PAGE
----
The Chase: a lawyer’s search for a fixer-upper she could grow into

The Chase: a lawyer’s search for a fixer-upper she could grow into

The Chase: a lawyer’s search for a fixer-upper she could grow into (Portrait by Erin Leydon)

The buyer: Heather Spence, a 31-year-old partner at Mass Tsang, a criminal defence firm.

The story: In 2008, while Spence was attending Osgoode Hall Law School, she squeezed into a 400-square-foot Annex rental. Six years later, she’d paid off some loans, made partner at her firm and felt ready to take the ownership plunge. Condos held no ­attraction—she knew too many people who had bought units and then quickly outgrown them. If she decided to have kids someday, she didn’t need the hassle, or expense, of moving again. She got approved for a $510,000 mortgage and started the search for a fixer-upper somewhere between Queen and Dupont, from St. George to Dufferin. She was willing to consider any house, as long as it wasn’t about to be condemned, and she still had to up her ante to get into the game. Even $556,000, she discovered, wasn’t enough to make her a bidding-war contender.

The Chase: Option 1

Option 1

Fisher Street (near Dundas and Dufferin).
Listed at $499,900, sold for $565,000.

Spence loved this row house, despite its lack of curb appeal—and the Virgin Mary mosaic on the front wall. The layout was open concept, so it wouldn’t require any structural renos. But her offer of $521,000 was trumped by a buyer who went in at $65,100 over asking.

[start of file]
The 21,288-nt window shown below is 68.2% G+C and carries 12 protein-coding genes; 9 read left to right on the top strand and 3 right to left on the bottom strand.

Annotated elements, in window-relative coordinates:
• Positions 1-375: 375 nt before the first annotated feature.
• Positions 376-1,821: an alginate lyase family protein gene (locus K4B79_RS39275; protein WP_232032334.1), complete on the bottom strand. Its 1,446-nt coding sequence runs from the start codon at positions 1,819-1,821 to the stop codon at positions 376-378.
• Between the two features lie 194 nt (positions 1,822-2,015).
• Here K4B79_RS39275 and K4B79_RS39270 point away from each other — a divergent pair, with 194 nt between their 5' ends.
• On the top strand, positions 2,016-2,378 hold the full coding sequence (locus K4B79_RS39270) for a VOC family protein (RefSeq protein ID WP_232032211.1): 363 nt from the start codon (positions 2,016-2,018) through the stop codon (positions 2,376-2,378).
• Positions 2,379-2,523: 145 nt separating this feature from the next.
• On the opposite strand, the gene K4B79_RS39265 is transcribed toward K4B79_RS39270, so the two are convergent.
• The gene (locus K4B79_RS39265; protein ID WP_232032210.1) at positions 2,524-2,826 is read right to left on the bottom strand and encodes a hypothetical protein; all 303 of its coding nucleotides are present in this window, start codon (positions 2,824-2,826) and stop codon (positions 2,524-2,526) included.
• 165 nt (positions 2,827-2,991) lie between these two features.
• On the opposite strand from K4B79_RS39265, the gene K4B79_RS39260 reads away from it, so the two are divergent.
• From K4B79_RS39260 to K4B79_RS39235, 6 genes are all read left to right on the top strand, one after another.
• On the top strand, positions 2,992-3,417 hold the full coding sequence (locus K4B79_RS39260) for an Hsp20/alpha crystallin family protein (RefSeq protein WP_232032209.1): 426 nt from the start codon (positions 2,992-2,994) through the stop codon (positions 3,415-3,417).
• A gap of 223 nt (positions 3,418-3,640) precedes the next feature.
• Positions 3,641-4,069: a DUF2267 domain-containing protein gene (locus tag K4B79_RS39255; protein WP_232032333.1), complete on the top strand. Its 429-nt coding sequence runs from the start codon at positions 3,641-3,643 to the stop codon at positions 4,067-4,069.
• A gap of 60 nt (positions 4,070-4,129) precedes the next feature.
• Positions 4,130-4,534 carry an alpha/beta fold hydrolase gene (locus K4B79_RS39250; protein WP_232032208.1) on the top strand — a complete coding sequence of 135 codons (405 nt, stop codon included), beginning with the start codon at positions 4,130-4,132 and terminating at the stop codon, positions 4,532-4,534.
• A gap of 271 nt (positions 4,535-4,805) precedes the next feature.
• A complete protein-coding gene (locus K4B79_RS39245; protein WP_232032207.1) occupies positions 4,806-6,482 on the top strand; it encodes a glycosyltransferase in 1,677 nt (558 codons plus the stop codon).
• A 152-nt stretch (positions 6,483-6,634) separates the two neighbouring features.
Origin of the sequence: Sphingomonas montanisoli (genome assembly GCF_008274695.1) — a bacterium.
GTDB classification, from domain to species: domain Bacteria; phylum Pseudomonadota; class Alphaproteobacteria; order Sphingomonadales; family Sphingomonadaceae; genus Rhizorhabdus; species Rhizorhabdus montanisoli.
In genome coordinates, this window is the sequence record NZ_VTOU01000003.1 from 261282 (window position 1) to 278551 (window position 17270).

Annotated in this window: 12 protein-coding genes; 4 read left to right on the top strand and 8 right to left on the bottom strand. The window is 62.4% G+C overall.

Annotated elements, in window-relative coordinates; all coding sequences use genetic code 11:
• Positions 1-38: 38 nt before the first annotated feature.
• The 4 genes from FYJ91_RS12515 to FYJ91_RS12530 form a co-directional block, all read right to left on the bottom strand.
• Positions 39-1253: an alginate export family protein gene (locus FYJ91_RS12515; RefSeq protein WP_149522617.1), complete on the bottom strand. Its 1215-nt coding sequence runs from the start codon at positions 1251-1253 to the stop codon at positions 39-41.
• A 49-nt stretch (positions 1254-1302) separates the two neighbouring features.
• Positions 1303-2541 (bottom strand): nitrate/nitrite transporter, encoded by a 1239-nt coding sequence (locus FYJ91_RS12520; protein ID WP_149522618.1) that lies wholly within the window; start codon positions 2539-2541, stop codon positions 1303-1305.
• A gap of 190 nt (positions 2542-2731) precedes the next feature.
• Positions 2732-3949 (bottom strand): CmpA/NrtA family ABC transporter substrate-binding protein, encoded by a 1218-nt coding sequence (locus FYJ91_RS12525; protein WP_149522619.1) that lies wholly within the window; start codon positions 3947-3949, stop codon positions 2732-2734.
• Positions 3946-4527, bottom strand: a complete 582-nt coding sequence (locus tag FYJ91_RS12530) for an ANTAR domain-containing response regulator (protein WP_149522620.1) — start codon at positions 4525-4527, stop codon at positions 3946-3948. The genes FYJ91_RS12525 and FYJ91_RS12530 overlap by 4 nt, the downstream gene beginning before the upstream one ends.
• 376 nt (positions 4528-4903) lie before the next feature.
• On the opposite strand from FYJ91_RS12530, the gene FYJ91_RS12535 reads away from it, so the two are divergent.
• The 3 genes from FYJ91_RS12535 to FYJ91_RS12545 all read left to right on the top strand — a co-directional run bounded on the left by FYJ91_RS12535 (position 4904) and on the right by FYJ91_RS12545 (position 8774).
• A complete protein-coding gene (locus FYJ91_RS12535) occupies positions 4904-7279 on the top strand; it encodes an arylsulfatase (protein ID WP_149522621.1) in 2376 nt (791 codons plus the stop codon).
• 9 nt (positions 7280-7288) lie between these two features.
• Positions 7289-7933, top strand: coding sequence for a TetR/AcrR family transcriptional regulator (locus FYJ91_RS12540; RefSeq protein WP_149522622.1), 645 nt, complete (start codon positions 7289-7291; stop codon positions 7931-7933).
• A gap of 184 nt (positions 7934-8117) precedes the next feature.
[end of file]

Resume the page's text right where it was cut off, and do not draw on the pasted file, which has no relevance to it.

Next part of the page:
The Chase: Option 2

Option 2

Fisher Street.
Listed at $499,900, relisted at $569,000, sold for $565,000.

Two months later, the house next door went on the market. The main level had been partitioned into a warren of rooms, but, having seen its twin, Spence knew its potential. She offered her max, but the seller wanted what the neighbour’s had sold for. So Spence chose to walk.


The Chase: The Buy

The Buy

Delaware Avenue (near Dupont and Ossington).
Listed at $529,900, sold for $540,000.

This semi wasn’t ready for its close-up: the white siding was filthy, the floors were crooked, and a kitchen sink and cabinets had been installed in one of the three bedrooms. Assuming she’d be outbid, Spence offered $5,000 under asking, but no other bidders stepped up. The sellers rejected her offer and considered pulling the house off the market. After three sign-backs, the two parties agreed on $540,000. Spence had enough cash leftover to fix the floors and turn the pseudo-kitchen in the bedroom into a laundry cupboard.